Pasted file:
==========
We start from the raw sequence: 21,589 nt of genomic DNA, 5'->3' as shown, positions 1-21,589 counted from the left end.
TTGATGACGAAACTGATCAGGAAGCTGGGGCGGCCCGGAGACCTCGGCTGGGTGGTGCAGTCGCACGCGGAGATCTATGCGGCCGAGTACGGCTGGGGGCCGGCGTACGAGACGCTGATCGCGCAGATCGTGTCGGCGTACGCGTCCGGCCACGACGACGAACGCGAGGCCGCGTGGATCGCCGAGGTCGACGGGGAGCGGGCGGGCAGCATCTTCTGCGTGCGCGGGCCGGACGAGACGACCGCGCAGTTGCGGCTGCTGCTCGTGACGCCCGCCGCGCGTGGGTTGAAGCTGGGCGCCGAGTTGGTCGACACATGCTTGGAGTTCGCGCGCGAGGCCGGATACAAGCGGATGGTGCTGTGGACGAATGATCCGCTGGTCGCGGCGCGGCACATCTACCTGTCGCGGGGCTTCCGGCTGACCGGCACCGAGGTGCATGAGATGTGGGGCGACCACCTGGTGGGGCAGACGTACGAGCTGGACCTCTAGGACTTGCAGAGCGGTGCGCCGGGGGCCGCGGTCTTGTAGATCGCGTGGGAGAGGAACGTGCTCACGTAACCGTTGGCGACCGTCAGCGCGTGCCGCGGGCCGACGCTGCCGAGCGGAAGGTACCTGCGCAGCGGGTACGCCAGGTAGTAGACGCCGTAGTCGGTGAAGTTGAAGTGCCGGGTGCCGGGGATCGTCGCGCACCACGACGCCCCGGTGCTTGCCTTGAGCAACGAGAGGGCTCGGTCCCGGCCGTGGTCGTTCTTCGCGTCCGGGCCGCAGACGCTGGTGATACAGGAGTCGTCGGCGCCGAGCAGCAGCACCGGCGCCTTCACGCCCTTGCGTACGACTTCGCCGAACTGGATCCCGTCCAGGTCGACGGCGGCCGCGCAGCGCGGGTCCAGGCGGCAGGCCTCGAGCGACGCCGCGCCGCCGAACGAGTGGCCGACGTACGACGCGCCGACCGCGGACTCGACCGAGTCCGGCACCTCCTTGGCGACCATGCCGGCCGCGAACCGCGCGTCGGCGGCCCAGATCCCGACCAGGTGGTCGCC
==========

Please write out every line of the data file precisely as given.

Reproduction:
We start from the raw sequence: 21,589 nt of genomic DNA, 5'->3' as shown, positions 1-21,589 counted from the left end.
TTGATGACGAAACTGATCAGGAAGCTGGGGCGGCCCGGAGACCTCGGCTGGGTGGTGCAGTCGCACGCGGAGATCTATGCGGCCGAGTACGGCTGGGGGCCGGCGTACGAGACGCTGATCGCGCAGATCGTGTCGGCGTACGCGTCCGGCCACGACGACGAACGCGAGGCCGCGTGGATCGCCGAGGTCGACGGGGAGCGGGCGGGCAGCATCTTCTGCGTGCGCGGGCCGGACGAGACGACCGCGCAGTTGCGGCTGCTGCTCGTGACGCCCGCCGCGCGTGGGTTGAAGCTGGGCGCCGAGTTGGTCGACACATGCTTGGAGTTCGCGCGCGAGGCCGGATACAAGCGGATGGTGCTGTGGACGAATGATCCGCTGGTCGCGGCGCGGCACATCTACCTGTCGCGGGGCTTCCGGCTGACCGGCACCGAGGTGCATGAGATGTGGGGCGACCACCTGGTGGGGCAGACGTACGAGCTGGACCTCTAGGACTTGCAGAGCGGTGCGCCGGGGGCCGCGGTCTTGTAGATCGCGTGGGAGAGGAACGTGCTCACGTAACCGTTGGCGACCGTCAGCGCGTGCCGCGGGCCGACGCTGCCGAGCGGAAGGTACCTGCGCAGCGGGTACGCCAGGTAGTAGACGCCGTAGTCGGTGAAGTTGAAGTGCCGGGTGCCGGGGATCGTCGCGCACCACGACGCCCCGGTGCTTGCCTTGAGCAACGAGAGGGCTCGGTCCCGGCCGTGGTCGTTCTTCGCGTCCGGGCCGCAGACGCTGGTGATACAGGAGTCGTCGGCGCCGAGCAGCAGCACCGGCGCCTTCACGCCCTTGCGTACGACTTCGCCGAACTGGATCCCGTCCAGGTCGACGGCGGCCGCGCAGCGCGGGTCCAGGCGGCAGGCCTCGAGCGACGCCGCGCCGCCGAACGAGTGGCCGACGTACGACGCGCCGACCGCGGACTCGACCGAGTCCGGCACCTCCTTGGCGACCATGCCGGCCGCGAACCGCGCGTCGGCGGCCCAGATCCCGACCAGGTGGTCGCC